“We’ve taken a very proactive position in this idea of pedestrian safety,” says Chevrolet Volt vehicle chief engineer Andrew Farah. Chevy recognized the pedestrian safety issues EVs might pose during the development of their EV1 model in the 1990s, Farah says. The first generation Volt has a pedestrian horn, a button located on the end of the turn signal stalk that, when activated, produces a less aggressive sound than the standard horn. However, as Chevy worked to develop its pedestrian alert system further, they discovered that the National Federation of the Blind felt strongly about the importance of having a passive alert system—one that didn’t require driver activation.
As a result, Chevy developed a humming noise similar to the kind of white noise machine many people use to lull themselves to sleep. That system would automatically engage any time the car was capable of motion and moving less than 30 mph. This model—available now in the Chevy Spark and later this year in the 2016 Second Generation Volt—goes a step further, actually shifting in frequency as the car accelerates.
Nissan has also incorporated safety noise into its EV, the Leaf. The Leaf, which began production in 2010, “has a sound generator called the Vehicle Sound for Pedestrians that operates at speeds up to about 17 mph,” Nissan spokesperson Brian Brockman explained in an email. “The system generates unique sounds both in forward gear and reverse,” and has been incorporated into the vehicle since Leaf’s launch, he added. However, Brockman said that he couldn’t comment on the proposed NHTSA rule or whether Nissan anticipates that its current sound would meet the proposed standard.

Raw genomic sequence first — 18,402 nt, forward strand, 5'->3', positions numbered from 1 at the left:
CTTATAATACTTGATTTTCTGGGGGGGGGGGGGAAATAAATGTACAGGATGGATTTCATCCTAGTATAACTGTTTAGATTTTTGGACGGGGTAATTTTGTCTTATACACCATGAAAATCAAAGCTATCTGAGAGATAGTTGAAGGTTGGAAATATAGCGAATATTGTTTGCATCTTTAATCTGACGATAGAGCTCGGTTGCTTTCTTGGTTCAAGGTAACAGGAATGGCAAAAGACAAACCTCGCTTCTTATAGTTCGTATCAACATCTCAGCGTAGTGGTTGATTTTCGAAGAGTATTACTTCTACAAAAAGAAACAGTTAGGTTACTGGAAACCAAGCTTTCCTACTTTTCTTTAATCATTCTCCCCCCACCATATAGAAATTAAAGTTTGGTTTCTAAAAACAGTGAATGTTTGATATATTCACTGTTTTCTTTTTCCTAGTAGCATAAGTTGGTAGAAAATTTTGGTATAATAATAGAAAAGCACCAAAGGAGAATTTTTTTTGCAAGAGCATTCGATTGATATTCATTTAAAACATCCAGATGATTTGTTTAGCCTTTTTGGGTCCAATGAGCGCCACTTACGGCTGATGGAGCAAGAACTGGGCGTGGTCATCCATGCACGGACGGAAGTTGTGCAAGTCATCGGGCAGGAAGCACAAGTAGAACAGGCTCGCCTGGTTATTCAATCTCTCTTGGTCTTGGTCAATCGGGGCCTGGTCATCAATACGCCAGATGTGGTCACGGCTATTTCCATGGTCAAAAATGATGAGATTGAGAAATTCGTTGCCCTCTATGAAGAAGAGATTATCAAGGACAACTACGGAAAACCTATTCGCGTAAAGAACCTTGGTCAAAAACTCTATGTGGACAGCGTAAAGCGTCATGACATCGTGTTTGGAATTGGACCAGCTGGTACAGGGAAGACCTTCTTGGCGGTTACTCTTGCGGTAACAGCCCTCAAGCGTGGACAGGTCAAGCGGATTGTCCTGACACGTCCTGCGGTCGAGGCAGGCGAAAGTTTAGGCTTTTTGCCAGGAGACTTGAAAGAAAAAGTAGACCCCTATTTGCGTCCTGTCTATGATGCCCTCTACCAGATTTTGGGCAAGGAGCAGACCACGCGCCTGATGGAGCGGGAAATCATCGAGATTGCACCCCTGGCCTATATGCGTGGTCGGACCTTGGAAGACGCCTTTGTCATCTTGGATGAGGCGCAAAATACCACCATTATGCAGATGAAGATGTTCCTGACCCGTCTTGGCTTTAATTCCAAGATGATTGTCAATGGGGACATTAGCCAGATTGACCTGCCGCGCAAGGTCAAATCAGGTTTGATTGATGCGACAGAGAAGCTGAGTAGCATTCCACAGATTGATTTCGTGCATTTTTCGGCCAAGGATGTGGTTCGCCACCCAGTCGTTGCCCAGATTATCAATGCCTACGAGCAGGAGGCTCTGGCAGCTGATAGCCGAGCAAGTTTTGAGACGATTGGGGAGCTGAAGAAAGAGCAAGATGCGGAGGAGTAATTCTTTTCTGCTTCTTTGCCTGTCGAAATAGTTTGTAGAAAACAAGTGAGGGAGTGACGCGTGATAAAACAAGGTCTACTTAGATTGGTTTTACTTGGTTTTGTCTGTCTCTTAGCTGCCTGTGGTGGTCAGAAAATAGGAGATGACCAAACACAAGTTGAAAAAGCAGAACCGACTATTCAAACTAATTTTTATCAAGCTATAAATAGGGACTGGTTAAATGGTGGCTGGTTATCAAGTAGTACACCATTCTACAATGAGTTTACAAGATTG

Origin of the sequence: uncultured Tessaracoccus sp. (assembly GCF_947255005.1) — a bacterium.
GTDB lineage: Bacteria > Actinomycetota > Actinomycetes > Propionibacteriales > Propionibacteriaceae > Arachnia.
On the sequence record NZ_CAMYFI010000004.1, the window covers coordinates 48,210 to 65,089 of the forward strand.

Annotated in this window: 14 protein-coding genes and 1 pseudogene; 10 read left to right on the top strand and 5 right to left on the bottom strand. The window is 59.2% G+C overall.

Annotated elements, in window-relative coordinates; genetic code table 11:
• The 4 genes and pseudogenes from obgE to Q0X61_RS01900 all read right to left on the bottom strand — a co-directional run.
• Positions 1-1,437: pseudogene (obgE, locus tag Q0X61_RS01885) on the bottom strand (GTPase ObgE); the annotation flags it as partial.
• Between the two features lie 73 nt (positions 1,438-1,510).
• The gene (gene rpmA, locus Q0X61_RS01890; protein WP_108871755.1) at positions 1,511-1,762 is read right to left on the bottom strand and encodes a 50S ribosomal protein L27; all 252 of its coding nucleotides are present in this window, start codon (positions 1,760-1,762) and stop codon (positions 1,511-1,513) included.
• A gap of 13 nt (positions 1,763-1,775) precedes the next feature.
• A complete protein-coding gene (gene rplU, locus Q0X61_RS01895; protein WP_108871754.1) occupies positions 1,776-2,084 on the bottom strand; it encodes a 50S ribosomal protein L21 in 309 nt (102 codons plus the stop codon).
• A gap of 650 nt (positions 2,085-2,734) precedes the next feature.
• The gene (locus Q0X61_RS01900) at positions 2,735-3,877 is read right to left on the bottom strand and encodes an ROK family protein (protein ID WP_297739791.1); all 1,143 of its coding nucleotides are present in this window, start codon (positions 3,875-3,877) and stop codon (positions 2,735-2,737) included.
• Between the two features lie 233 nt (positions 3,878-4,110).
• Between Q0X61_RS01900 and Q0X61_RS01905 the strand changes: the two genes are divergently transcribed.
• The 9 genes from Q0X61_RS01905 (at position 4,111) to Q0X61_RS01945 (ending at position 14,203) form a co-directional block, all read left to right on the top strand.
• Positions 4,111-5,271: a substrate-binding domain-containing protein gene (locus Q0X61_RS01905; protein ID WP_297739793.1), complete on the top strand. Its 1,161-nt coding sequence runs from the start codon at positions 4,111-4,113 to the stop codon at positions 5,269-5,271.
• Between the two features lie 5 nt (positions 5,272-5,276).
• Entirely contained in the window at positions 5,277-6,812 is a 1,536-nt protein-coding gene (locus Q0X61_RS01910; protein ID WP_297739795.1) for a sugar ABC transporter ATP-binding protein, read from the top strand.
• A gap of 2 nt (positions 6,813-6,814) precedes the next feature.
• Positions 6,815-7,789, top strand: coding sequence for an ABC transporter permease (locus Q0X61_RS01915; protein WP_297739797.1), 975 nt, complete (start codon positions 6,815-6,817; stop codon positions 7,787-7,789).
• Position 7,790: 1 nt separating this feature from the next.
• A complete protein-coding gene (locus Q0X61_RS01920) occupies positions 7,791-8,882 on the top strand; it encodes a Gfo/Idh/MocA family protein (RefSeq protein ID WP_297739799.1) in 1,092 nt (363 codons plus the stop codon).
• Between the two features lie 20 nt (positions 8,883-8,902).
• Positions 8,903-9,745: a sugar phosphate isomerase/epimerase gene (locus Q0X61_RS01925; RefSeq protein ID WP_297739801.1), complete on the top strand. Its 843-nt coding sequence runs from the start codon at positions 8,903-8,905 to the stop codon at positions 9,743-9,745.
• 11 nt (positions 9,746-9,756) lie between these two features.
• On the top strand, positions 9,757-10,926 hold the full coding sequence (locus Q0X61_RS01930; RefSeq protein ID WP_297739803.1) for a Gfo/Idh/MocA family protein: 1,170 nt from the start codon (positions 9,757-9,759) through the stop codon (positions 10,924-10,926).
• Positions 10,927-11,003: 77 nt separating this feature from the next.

Engineers have also worked to strike a balance between making no noise and mimicking a Mack truck.
“The real question is: are we making too much noise? And the answer to that is no,” Farah states. “We haven’t had any complaints from use in the field.”
Still, some EV enthusiasts remain determined in their opposition. “In my opinion, making quiet cars noisier is trying to solve the wrong problem,” EAA historian Darryl McMahon wrote in an email. McMahon pointed to situations in which simply making quiet cars noisier won’t necessarily increase their safety for pedestrians. “Should we not outlaw headphones and earbuds for pedestrians, as these affect their ability to hear approaching vehicles?” he asked. “Instead of making the urban soundscape noisier, we can develop real solutions to enable those with hearing or vision challenges to better recognize all vehicular traffic (and other obstacles) when appropriate for them.”
Neff, the EAA board member, says that many EVs already make “a nice sound similar to a turbine under hard acceleration,” though such a noise is unlikely to meet NHTSA guidelines. Neff also alluded to existing radar technology that allows EVs to detect when pedestrians are in the vicinity of the car, and engage the passive sound warning system.
Farah agreed that such technology could theoretically be implemented. “All of those things can be done,” he said, “but we’re not sure that it’s a cost-effective solution.” And as many EV sticker prices stretch to the $30,000 mark and well beyond, cost is a very valid concern.
Of course, there’s always the ultra-low-cost, old-fashioned approach. “Sometimes I’ll roll my window down, poke my head out and say something,” Neff chuckles.